“The Youth Apprenticeship program is the seed of something a lot bigger. For the time being, it is a program that is addressing some of the skills needs for young people; finding a first job which is very difficult. But what I said in the meeting, we have to move away from this “only social responsibility thinking” of the employers, to making apprenticeship programs of something that really not only help young people but address the skills needs in the private sector. It was very interesting to see that there were some employers who said that ‘we would like to much more involved in it, but we would also like to see our needs addressed in a little stronger way than it has been.’  And I think this is a potential, it is not necessarily a weakness of the programme because it not designed in such a way but I think this is an opportunity right now to change the program in such a way so that we can go to much bigger numbers. We are talking one-hundred-fifty per year and I just gave a strategy in there for three-thousand a year, which is not entirely out of the question, but I think we have to revamp the programme a little bit; re-shuffle it.”

 

Andrea Polanco

“Do you see any other need for a change in the structure of the model that we are using?”

 

Michael Axmann

“Well, I think the model needs to change a little bit. For the time being, it is a six months program. I strongly believe that you need at least a year, maybe more, for apprenticeship programs. You need to have probably more school-based elements in it and you have to have a program of learning both in schools and in companies, so that the students know what they are up against. Also, something where the companies can say this is what we would like to have, so a much more structured program is what we are talking about. And then, of course, it is about salaries; employment contract and salaries. The employers said that they are willing to participate and to contribute with salaries but of course it means that we have to change the program quite substantially.”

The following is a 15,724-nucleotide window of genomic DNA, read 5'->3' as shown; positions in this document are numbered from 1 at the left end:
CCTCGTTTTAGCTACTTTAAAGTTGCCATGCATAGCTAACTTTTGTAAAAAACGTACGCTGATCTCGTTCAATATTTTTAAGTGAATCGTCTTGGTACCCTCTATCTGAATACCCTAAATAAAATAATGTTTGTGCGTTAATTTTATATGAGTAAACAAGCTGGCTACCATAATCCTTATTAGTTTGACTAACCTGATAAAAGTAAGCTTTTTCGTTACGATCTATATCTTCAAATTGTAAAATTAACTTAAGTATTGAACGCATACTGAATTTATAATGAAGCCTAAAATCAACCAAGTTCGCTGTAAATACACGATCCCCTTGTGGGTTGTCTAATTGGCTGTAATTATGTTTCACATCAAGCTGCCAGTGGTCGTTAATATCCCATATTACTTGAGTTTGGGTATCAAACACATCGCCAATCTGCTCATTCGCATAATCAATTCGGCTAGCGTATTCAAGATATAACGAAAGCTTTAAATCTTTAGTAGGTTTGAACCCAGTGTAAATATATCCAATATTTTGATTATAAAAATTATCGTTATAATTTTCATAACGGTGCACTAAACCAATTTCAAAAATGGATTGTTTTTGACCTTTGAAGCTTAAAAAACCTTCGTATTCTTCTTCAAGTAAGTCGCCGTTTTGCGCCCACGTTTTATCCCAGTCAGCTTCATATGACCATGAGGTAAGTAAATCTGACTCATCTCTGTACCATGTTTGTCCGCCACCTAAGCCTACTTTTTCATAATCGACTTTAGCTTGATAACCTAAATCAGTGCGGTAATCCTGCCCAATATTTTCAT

Coordinator of the Youth Apprenticeship Program Dianne Finnegan says this review will help to look at the program’s capability to roll out in other parts of the country and will require all partners to implement the suggestions.

 

Dianne Finnegan

Dianne Finnegan, Coordinator, Youth Apprenticeship Program

“The idea is how do we tweak the program to roll it out country-wide so that more people can benefit? You know that the challenge we are facing is unemployment, and instead of focusing on one circle or one sector of the country of our society, why not include all so that the people who are facing those challenges with finding jobs can tap into the apprenticeship program. The purpose also is to get the business sector to understand the role that they play, while Government funds the stipend of the apprenticeship program completely, the business sector has to play a role too of meeting the stipend of these apprentices; so meeting it halfway.”

 

Reporting for News Five, I’m Andrea Polanco.

 

The ILO representatives say that while they have proposed increasing the intake numbers, they have received solid commitments from the business community, but the final decision will be left up to the GOB. The ILO says it is not a quick fix but they stand ready to support the process if GOB requests the help.